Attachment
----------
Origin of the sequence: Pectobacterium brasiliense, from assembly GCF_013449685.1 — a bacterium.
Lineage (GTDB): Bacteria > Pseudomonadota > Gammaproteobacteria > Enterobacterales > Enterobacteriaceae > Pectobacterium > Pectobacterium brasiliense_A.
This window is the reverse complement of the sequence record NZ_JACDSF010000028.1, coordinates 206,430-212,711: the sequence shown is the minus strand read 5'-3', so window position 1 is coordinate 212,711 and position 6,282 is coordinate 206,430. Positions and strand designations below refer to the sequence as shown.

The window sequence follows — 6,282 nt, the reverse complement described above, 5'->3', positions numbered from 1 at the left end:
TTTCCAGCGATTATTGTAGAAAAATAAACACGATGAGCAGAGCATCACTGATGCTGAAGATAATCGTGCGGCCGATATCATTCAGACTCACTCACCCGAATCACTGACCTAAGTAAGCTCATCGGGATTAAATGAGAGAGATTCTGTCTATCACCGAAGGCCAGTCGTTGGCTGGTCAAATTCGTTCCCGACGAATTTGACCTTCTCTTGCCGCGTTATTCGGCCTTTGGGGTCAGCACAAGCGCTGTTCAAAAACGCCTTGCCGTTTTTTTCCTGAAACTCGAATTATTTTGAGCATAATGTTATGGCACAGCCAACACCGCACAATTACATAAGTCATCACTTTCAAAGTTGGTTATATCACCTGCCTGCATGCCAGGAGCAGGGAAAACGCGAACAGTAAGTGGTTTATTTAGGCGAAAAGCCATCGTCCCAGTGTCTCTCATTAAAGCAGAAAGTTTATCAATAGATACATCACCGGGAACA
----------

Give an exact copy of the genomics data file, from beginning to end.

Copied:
Origin of the sequence: Pectobacterium brasiliense, from assembly GCF_013449685.1 — a bacterium.
Lineage (GTDB): Bacteria > Pseudomonadota > Gammaproteobacteria > Enterobacterales > Enterobacteriaceae > Pectobacterium > Pectobacterium brasiliense_A.
This window is the reverse complement of the sequence record NZ_JACDSF010000028.1, coordinates 206,430-212,711: the sequence shown is the minus strand read 5'-3', so window position 1 is coordinate 212,711 and position 6,282 is coordinate 206,430. Positions and strand designations below refer to the sequence as shown.

The window sequence follows — 6,282 nt, the reverse complement described above, 5'->3', positions numbered from 1 at the left end:
TTTCCAGCGATTATTGTAGAAAAATAAACACGATGAGCAGAGCATCACTGATGCTGAAGATAATCGTGCGGCCGATATCATTCAGACTCACTCACCCGAATCACTGACCTAAGTAAGCTCATCGGGATTAAATGAGAGAGATTCTGTCTATCACCGAAGGCCAGTCGTTGGCTGGTCAAATTCGTTCCCGACGAATTTGACCTTCTCTTGCCGCGTTATTCGGCCTTTGGGGTCAGCACAAGCGCTGTTCAAAAACGCCTTGCCGTTTTTTTCCTGAAACTCGAATTATTTTGAGCATAATGTTATGGCACAGCCAACACCGCACAATTACATAAGTCATCACTTTCAAAGTTGGTTATATCACCTGCCTGCATGCCAGGAGCAGGGAAAACGCGAACAGTAAGTGGTTTATTTAGGCGAAAAGCCATCGTCCCAGTGTCTCTCATTAAAGCAGAAAGTTTATCAATAGATACATCACCGGGAACA